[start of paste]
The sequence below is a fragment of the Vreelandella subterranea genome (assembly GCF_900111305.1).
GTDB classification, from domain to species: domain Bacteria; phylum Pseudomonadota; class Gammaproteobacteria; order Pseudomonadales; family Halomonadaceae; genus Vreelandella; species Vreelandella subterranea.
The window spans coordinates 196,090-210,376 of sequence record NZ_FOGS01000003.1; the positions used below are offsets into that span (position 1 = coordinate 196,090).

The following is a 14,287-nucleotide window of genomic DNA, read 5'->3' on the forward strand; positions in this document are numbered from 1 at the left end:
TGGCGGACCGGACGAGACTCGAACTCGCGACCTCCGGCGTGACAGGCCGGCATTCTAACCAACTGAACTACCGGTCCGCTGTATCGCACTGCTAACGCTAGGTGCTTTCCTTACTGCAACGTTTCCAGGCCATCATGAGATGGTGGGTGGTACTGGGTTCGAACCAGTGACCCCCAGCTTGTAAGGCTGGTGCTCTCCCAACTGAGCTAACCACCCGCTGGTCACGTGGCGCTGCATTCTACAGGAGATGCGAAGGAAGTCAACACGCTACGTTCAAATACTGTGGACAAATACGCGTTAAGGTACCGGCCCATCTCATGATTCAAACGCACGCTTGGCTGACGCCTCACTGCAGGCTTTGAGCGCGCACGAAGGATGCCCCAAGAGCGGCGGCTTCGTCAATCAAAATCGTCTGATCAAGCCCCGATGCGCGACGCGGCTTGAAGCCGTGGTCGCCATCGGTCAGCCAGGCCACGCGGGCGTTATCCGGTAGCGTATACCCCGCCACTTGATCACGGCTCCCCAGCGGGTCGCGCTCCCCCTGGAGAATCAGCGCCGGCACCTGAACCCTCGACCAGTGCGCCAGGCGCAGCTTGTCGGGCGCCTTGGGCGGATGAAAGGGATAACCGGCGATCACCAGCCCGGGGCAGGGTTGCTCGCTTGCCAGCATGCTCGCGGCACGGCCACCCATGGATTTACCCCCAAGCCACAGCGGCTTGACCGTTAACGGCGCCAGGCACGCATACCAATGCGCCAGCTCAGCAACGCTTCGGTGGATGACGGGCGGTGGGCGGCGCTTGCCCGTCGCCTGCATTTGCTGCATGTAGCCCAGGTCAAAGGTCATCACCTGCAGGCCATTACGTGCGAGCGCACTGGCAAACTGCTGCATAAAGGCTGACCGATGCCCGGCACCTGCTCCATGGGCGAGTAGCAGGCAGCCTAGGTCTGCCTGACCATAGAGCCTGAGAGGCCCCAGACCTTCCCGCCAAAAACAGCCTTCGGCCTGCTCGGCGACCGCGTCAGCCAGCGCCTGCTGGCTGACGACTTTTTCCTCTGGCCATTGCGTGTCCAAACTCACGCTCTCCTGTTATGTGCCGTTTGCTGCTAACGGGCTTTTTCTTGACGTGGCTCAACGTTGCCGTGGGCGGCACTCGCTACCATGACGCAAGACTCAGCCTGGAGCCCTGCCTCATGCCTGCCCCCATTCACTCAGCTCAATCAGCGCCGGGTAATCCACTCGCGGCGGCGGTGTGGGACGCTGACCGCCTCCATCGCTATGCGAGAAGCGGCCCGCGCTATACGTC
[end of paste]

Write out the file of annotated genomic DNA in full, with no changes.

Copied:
The sequence below is a fragment of the Vreelandella subterranea genome (assembly GCF_900111305.1).
GTDB classification, from domain to species: domain Bacteria; phylum Pseudomonadota; class Gammaproteobacteria; order Pseudomonadales; family Halomonadaceae; genus Vreelandella; species Vreelandella subterranea.
The window spans coordinates 196,090-210,376 of sequence record NZ_FOGS01000003.1; the positions used below are offsets into that span (position 1 = coordinate 196,090).

The following is a 14,287-nucleotide window of genomic DNA, read 5'->3' on the forward strand; positions in this document are numbered from 1 at the left end:
TGGCGGACCGGACGAGACTCGAACTCGCGACCTCCGGCGTGACAGGCCGGCATTCTAACCAACTGAACTACCGGTCCGCTGTATCGCACTGCTAACGCTAGGTGCTTTCCTTACTGCAACGTTTCCAGGCCATCATGAGATGGTGGGTGGTACTGGGTTCGAACCAGTGACCCCCAGCTTGTAAGGCTGGTGCTCTCCCAACTGAGCTAACCACCCGCTGGTCACGTGGCGCTGCATTCTACAGGAGATGCGAAGGAAGTCAACACGCTACGTTCAAATACTGTGGACAAATACGCGTTAAGGTACCGGCCCATCTCATGATTCAAACGCACGCTTGGCTGACGCCTCACTGCAGGCTTTGAGCGCGCACGAAGGATGCCCCAAGAGCGGCGGCTTCGTCAATCAAAATCGTCTGATCAAGCCCCGATGCGCGACGCGGCTTGAAGCCGTGGTCGCCATCGGTCAGCCAGGCCACGCGGGCGTTATCCGGTAGCGTATACCCCGCCACTTGATCACGGCTCCCCAGCGGGTCGCGCTCCCCCTGGAGAATCAGCGCCGGCACCTGAACCCTCGACCAGTGCGCCAGGCGCAGCTTGTCGGGCGCCTTGGGCGGATGAAAGGGATAACCGGCGATCACCAGCCCGGGGCAGGGTTGCTCGCTTGCCAGCATGCTCGCGGCACGGCCACCCATGGATTTACCCCCAAGCCACAGCGGCTTGACCGTTAACGGCGCCAGGCACGCATACCAATGCGCCAGCTCAGCAACGCTTCGGTGGATGACGGGCGGTGGGCGGCGCTTGCCCGTCGCCTGCATTTGCTGCATGTAGCCCAGGTCAAAGGTCATCACCTGCAGGCCATTACGTGCGAGCGCACTGGCAAACTGCTGCATAAAGGCTGACCGATGCCCGGCACCTGCTCCATGGGCGAGTAGCAGGCAGCCTAGGTCTGCCTGACCATAGAGCCTGAGAGGCCCCAGACCTTCCCGCCAAAAACAGCCTTCGGCCTGCTCGGCGACCGCGTCAGCCAGCGCCTGCTGGCTGACGACTTTTTCCTCTGGCCATTGCGTGTCCAAACTCACGCTCTCCTGTTATGTGCCGTTTGCTGCTAACGGGCTTTTTCTTGACGTGGCTCAACGTTGCCGTGGGCGGCACTCGCTACCATGACGCAAGACTCAGCCTGGAGCCCTGCCTCATGCCTGCCCCCATTCACTCAGCTCAATCAGCGCCGGGTAATCCACTCGCGGCGGCGGTGTGGGACGCTGACCGCCTCCATCGCTATGCGAGAAGCGGCCCGCGCTATACGTC